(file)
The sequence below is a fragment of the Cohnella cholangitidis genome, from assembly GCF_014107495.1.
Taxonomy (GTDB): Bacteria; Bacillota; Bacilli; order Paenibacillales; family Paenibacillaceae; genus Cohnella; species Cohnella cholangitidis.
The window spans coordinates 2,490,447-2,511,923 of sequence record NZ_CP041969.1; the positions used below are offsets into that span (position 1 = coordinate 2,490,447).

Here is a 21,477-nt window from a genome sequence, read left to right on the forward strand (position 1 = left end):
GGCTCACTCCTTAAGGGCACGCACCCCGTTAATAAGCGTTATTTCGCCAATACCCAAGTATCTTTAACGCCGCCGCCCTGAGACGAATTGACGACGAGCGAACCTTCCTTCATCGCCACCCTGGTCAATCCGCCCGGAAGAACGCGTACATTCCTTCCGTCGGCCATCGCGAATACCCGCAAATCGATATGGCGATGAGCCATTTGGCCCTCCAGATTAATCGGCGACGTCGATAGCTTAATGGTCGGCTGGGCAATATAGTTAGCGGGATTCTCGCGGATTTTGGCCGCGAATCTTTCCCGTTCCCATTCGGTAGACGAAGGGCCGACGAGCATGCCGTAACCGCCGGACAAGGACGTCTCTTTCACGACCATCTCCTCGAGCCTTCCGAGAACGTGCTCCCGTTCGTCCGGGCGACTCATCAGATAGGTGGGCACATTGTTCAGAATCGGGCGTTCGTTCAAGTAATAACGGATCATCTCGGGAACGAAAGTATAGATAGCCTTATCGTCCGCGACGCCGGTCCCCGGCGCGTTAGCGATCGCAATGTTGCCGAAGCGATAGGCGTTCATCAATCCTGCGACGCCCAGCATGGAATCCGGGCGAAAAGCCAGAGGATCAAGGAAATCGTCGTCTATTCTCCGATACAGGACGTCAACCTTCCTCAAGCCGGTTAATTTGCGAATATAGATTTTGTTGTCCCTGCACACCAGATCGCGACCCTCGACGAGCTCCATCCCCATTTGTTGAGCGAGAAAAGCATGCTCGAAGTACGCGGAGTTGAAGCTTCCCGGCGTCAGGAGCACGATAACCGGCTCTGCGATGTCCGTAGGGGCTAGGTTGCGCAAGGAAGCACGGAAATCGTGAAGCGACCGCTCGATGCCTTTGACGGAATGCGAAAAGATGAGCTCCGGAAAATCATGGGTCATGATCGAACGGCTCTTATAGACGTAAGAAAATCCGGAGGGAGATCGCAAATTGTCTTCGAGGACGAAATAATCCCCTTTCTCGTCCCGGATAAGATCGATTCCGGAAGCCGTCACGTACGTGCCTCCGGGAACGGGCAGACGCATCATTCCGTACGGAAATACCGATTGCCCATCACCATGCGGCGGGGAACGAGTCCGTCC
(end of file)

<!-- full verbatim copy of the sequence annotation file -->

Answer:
The sequence below is a fragment of the Cohnella cholangitidis genome, from assembly GCF_014107495.1.
Taxonomy (GTDB): Bacteria; Bacillota; Bacilli; order Paenibacillales; family Paenibacillaceae; genus Cohnella; species Cohnella cholangitidis.
The window spans coordinates 2,490,447-2,511,923 of sequence record NZ_CP041969.1; the positions used below are offsets into that span (position 1 = coordinate 2,490,447).

Here is a 21,477-nt window from a genome sequence, read left to right on the forward strand (position 1 = left end):
GGCTCACTCCTTAAGGGCACGCACCCCGTTAATAAGCGTTATTTCGCCAATACCCAAGTATCTTTAACGCCGCCGCCCTGAGACGAATTGACGACGAGCGAACCTTCCTTCATCGCCACCCTGGTCAATCCGCCCGGAAGAACGCGTACATTCCTTCCGTCGGCCATCGCGAATACCCGCAAATCGATATGGCGATGAGCCATTTGGCCCTCCAGATTAATCGGCGACGTCGATAGCTTAATGGTCGGCTGGGCAATATAGTTAGCGGGATTCTCGCGGATTTTGGCCGCGAATCTTTCCCGTTCCCATTCGGTAGACGAAGGGCCGACGAGCATGCCGTAACCGCCGGACAAGGACGTCTCTTTCACGACCATCTCCTCGAGCCTTCCGAGAACGTGCTCCCGTTCGTCCGGGCGACTCATCAGATAGGTGGGCACATTGTTCAGAATCGGGCGTTCGTTCAAGTAATAACGGATCATCTCGGGAACGAAAGTATAGATAGCCTTATCGTCCGCGACGCCGGTCCCCGGCGCGTTAGCGATCGCAATGTTGCCGAAGCGATAGGCGTTCATCAATCCTGCGACGCCCAGCATGGAATCCGGGCGAAAAGCCAGAGGATCAAGGAAATCGTCGTCTATTCTCCGATACAGGACGTCAACCTTCCTCAAGCCGGTTAATTTGCGAATATAGATTTTGTTGTCCCTGCACACCAGATCGCGACCCTCGACGAGCTCCATCCCCATTTGTTGAGCGAGAAAAGCATGCTCGAAGTACGCGGAGTTGAAGCTTCCCGGCGTCAGGAGCACGATAACCGGCTCTGCGATGTCCGTAGGGGCTAGGTTGCGCAAGGAAGCACGGAAATCGTGAAGCGACCGCTCGATGCCTTTGACGGAATGCGAAAAGATGAGCTCCGGAAAATCATGGGTCATGATCGAACGGCTCTTATAGACGTAAGAAAATCCGGAGGGAGATCGCAAATTGTCTTCGAGGACGAAATAATCCCCTTTCTCGTCCCGGATAAGATCGATTCCGGAAGCCGTCACGTACGTGCCTCCGGGAACGGGCAGACGCATCATTCCGTACGGAAATACCGATTGCCCATCACCATGCGGCGGGGAACGAGTCCGTCC